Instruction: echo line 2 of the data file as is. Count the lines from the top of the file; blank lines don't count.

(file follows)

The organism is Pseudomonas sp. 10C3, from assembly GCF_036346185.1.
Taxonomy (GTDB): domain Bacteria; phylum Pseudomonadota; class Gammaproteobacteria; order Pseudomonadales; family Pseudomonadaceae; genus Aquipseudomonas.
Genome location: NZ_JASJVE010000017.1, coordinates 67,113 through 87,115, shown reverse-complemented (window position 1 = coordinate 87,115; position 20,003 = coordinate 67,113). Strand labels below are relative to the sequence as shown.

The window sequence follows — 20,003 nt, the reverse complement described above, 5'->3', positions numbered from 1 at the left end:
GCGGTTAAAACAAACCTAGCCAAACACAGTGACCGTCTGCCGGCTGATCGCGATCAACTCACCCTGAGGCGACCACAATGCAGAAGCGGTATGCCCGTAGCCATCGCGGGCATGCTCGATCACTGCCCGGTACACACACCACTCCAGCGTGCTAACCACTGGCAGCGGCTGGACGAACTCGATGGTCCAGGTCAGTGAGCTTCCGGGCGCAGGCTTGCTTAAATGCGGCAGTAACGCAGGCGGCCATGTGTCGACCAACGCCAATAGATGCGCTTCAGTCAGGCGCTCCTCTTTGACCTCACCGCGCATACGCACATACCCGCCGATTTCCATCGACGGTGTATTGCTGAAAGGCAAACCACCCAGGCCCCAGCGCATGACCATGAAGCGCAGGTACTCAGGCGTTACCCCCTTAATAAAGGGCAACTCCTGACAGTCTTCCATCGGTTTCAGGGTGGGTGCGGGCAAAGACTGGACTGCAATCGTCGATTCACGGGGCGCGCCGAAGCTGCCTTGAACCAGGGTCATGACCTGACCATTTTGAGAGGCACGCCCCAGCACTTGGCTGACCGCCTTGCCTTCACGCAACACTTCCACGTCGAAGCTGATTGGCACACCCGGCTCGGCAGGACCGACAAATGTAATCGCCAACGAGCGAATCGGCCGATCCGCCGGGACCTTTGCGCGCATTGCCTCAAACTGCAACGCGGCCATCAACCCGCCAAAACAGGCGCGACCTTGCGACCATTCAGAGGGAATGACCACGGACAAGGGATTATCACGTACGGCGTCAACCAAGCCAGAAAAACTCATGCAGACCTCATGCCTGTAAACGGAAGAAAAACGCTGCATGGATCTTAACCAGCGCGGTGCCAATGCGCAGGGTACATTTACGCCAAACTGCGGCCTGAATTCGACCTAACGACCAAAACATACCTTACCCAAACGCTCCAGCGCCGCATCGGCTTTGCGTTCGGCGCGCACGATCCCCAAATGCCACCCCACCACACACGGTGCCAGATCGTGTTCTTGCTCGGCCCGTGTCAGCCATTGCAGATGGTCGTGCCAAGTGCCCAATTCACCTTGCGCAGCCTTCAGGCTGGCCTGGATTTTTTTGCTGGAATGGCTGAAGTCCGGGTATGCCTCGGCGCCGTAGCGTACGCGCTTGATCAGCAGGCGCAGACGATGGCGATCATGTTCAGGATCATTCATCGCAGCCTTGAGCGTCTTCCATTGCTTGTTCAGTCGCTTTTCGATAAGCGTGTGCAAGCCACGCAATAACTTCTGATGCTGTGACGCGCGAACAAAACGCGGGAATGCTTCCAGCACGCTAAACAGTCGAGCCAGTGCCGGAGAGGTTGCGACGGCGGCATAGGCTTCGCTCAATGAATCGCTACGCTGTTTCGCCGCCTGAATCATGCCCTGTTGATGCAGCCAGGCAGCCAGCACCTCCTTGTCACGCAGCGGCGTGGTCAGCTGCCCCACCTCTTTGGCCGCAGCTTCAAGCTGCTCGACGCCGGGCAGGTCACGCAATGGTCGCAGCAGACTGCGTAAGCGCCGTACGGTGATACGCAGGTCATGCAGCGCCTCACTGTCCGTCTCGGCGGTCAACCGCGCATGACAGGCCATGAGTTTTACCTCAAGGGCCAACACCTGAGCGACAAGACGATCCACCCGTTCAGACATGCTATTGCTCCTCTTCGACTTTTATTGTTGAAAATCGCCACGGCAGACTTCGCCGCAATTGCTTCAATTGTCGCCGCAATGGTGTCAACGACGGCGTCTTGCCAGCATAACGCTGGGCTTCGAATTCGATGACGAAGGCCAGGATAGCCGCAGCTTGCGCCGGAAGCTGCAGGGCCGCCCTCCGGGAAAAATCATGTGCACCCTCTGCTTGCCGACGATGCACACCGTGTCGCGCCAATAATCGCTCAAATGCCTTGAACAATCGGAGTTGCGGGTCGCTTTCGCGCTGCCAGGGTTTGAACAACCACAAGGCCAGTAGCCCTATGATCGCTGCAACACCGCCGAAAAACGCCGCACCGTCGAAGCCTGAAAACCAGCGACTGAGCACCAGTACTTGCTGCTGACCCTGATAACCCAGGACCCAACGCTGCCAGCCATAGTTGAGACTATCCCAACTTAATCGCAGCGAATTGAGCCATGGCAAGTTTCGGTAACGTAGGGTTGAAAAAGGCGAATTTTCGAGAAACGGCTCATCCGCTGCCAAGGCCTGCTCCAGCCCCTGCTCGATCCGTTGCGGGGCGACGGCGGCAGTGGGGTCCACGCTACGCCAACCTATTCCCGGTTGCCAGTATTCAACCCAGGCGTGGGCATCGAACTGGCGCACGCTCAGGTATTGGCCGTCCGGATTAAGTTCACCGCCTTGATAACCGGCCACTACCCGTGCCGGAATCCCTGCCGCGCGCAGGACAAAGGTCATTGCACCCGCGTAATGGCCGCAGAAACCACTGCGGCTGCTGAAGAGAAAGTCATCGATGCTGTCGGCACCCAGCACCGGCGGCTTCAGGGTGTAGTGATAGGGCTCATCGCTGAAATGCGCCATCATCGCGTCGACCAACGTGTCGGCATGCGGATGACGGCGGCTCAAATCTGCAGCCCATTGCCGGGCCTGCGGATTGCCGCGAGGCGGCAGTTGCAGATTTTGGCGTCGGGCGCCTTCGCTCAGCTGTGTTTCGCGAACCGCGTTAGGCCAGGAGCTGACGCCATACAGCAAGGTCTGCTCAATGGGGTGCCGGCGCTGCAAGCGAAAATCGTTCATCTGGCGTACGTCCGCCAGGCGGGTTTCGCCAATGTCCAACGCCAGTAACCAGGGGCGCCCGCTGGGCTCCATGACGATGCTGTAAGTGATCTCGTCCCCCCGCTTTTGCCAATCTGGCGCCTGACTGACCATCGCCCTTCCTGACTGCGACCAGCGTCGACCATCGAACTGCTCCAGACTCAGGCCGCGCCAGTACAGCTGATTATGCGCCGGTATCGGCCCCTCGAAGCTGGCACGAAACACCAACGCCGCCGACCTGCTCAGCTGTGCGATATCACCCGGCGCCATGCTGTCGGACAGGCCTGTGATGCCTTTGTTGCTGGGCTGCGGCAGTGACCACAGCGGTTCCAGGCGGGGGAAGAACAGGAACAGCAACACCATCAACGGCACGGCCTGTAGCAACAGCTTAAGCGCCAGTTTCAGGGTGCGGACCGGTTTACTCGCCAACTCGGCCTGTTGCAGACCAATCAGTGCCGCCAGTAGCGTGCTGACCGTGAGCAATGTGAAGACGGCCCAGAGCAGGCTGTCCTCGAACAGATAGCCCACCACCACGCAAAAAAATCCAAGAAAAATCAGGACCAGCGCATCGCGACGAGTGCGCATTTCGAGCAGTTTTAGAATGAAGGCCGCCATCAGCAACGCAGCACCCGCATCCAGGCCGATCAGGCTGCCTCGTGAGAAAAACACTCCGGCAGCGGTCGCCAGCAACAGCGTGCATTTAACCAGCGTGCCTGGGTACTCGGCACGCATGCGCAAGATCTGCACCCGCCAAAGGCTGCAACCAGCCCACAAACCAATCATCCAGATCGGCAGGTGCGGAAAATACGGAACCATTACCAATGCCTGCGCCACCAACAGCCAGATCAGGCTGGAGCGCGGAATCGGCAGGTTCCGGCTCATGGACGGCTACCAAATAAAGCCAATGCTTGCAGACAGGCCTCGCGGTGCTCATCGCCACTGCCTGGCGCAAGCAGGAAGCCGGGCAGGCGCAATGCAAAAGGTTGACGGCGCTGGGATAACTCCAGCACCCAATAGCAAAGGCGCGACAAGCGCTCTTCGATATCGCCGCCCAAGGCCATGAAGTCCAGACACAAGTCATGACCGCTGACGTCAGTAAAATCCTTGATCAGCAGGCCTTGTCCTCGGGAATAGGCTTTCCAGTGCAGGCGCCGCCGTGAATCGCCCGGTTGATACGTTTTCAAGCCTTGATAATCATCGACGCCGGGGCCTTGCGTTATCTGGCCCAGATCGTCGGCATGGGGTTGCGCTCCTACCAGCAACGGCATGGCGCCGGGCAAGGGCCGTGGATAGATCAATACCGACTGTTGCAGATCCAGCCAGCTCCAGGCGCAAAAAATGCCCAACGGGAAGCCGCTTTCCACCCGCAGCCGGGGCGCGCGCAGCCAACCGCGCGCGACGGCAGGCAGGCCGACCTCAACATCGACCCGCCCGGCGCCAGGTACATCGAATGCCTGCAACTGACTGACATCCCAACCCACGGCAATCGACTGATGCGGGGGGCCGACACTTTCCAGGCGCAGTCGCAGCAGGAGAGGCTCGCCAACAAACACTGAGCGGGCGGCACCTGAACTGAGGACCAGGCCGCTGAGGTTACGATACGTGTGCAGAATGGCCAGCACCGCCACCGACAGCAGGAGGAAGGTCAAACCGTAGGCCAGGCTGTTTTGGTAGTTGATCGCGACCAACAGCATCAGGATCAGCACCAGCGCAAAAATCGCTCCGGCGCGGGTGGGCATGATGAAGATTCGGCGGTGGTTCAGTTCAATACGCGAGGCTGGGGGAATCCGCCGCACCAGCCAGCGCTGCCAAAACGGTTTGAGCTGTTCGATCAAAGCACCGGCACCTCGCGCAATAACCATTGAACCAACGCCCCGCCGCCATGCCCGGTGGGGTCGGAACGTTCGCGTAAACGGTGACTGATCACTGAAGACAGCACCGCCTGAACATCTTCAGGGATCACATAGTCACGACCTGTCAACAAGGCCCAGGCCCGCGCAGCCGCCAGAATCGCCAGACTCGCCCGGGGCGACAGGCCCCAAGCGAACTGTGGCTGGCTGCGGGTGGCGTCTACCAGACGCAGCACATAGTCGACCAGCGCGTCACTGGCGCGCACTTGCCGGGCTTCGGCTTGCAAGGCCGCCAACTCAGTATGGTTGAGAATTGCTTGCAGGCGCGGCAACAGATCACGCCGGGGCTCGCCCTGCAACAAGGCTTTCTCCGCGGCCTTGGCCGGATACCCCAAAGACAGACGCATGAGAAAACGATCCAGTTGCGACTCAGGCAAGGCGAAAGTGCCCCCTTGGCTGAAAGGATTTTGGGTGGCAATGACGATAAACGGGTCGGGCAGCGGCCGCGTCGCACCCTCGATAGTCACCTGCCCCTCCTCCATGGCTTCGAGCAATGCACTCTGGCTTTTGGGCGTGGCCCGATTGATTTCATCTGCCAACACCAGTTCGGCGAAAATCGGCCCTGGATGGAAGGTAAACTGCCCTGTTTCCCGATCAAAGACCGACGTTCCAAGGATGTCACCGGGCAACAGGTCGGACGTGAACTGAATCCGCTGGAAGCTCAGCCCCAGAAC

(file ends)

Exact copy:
Taxonomy (GTDB): domain Bacteria; phylum Pseudomonadota; class Gammaproteobacteria; order Pseudomonadales; family Pseudomonadaceae; genus Aquipseudomonas.